Lattes and …?

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Eating calories or eating food or both?

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Last night my family got together for a dinner together again. This time we decided to order in from Upper Crust. When I went online to view their menu I was surprised to find they had listed their nutritional facts.   I found myself checking the calories in the various pizzas I was interested in ordering. While it was great to know how many calories I would be consuming, when the food actually arrived, I found myself eating more than I would have if I hadn’t known the caloric content.  Normally I would have estimated two slices of their small pizza to be 600 calories and I would have felt like I was indulging with those two slices and filled myself up with a side of salad. However, this time- since I knew that half the small pizza would be ~600 calories, I indulged in three huge slices and had a side of salad. My thinking was “I’m still within my caloric budget, I can and perhaps even should eat that.”  The questions should have been “Do I really want that third slice? Do I really need it? Am I that hungry?”

European eating is about indulging a little, eating until satisfied, enjoying the food and not about calories, fat, budgets, etc. They manage to remain slim this way, and of course an active lifestyle. As I reflected upon how I chose to eat 3 large slices I understood how my obsession with calories could be counterproductive and in fact cause me to gain weight. 

Having dieted since I was a young girl (13 years old or so), I know the calories in most foods and it’s hard to shut off that part of my brain that will call out the caloric content of any foods I’m considering like a score keeper. Perhaps it’s even impossible to shut that off right away or at all. What I can do though is to juxtapose that voice with healthier questions such as “What do I want to eat – cravings & what’s good for my body considered?” “Do I really want to eat the rest of that ___? (pastry, plate of pasta, piece of bread, cookie)”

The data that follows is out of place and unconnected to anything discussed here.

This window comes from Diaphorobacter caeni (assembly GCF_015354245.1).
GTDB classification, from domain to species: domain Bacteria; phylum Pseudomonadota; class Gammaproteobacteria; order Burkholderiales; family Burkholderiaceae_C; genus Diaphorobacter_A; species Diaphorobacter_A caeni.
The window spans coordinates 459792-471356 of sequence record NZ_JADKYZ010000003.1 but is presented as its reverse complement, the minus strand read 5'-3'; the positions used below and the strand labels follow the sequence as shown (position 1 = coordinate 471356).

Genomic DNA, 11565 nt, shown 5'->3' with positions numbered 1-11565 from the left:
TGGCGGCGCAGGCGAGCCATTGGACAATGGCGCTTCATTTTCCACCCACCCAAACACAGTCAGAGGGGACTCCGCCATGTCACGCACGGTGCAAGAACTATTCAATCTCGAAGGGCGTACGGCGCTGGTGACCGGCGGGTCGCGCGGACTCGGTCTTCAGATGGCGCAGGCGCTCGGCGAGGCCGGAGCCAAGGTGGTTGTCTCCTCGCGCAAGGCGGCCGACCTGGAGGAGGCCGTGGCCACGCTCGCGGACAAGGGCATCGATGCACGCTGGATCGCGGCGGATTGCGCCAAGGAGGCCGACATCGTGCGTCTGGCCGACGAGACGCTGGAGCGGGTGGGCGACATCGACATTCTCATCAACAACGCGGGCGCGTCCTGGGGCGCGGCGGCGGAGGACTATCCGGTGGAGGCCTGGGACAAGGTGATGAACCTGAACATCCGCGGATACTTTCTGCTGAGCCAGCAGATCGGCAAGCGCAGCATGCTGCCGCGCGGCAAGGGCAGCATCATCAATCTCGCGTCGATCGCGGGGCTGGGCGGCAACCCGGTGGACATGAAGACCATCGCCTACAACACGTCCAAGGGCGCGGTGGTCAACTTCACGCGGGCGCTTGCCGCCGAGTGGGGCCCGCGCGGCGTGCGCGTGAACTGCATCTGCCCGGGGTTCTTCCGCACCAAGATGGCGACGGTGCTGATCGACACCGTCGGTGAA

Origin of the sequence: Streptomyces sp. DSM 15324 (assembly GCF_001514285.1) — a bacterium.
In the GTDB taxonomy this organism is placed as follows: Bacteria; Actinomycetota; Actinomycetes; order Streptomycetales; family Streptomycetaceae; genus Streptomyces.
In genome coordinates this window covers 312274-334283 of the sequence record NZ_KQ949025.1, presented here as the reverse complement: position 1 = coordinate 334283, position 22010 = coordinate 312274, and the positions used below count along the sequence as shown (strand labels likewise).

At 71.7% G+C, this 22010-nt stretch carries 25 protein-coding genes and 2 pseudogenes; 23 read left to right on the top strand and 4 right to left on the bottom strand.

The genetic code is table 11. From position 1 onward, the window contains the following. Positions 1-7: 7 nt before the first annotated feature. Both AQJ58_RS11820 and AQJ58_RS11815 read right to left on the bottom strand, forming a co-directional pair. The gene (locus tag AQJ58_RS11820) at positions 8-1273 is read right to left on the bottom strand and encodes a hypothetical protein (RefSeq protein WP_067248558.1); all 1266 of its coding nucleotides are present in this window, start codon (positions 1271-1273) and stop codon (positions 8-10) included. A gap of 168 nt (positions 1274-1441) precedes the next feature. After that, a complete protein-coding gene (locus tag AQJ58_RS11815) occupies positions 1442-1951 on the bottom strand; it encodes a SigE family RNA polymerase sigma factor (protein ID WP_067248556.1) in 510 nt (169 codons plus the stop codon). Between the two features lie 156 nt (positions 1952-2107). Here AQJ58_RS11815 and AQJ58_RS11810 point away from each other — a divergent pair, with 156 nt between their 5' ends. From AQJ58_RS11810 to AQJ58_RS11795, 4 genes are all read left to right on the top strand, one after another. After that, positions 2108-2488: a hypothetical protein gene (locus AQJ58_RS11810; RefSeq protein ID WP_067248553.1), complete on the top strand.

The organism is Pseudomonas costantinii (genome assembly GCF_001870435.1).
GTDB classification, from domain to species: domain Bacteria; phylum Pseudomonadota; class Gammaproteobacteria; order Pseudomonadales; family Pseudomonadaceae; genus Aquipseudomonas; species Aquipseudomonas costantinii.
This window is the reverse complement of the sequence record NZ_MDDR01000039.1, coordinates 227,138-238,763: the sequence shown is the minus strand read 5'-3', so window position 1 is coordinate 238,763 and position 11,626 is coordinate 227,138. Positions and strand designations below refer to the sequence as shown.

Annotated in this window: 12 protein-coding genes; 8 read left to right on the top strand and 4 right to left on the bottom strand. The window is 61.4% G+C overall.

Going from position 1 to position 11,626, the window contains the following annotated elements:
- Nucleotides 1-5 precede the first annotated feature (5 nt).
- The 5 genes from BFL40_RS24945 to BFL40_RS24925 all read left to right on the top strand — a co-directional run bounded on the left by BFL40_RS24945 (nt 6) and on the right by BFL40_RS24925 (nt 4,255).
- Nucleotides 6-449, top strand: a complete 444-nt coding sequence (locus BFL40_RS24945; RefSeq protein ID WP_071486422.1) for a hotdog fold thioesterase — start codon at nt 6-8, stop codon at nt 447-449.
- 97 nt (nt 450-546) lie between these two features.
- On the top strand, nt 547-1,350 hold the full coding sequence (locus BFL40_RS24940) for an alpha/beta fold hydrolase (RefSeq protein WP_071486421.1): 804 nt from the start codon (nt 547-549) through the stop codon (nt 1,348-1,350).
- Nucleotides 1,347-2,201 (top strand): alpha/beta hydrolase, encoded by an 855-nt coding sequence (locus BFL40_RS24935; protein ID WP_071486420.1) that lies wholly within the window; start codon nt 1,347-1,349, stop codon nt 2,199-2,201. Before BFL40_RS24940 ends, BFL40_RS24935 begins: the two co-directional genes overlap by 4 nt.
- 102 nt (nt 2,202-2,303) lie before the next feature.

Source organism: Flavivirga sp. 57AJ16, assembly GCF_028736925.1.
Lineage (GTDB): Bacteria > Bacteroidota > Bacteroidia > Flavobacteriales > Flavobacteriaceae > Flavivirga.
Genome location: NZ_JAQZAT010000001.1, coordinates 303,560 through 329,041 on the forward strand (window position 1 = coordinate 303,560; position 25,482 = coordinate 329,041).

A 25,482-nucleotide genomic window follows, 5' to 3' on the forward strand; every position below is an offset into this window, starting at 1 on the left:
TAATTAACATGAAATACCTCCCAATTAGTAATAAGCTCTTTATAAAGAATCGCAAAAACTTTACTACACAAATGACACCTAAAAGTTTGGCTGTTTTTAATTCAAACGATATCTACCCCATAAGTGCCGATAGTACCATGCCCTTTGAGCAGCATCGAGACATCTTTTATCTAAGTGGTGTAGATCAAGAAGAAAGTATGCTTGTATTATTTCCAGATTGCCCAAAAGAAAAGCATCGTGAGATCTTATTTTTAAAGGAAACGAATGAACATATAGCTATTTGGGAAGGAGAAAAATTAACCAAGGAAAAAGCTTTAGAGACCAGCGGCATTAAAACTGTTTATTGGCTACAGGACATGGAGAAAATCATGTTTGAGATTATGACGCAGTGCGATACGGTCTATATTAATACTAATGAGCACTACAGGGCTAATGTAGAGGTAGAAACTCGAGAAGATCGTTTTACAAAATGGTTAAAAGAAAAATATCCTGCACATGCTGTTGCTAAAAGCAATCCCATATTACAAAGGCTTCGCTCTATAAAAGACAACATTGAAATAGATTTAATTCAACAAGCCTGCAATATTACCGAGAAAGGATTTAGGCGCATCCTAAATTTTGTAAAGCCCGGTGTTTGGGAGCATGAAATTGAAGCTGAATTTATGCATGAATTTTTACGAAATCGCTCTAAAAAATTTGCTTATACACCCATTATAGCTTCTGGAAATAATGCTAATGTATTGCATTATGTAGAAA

This morning was another example of how I am struggling to approach food more moderately. My brother & I went to a cafe that sells my favorite croissaints in all of Boston. I ordered a croissaint and an iced coffee- exactly what I wanted.  When I was eating the croissant though, it seemed greasier than usual and I wasn’t enjoying it as much as I thought I would be. I still finished it though, rationalizing in my head “You need about 300 calories for breakfast. Even if this croissant isn’t tasting as good as you thought, eat it because it’s about 300 calories.” I could have stopped halfway or even two-thirds of the way through because I simply wasn’t enjoying it, but I didn’t. The calorie voice won again.

I know it won’t be easy.  I want to lose weight, and I want to think healthily & non-obsessively.  Sometimes they are at odds with one another. Other times they are not.

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Written by crimsoncoffee

July 21, 2011 at 12:56 pm

Posted in Uncategorized

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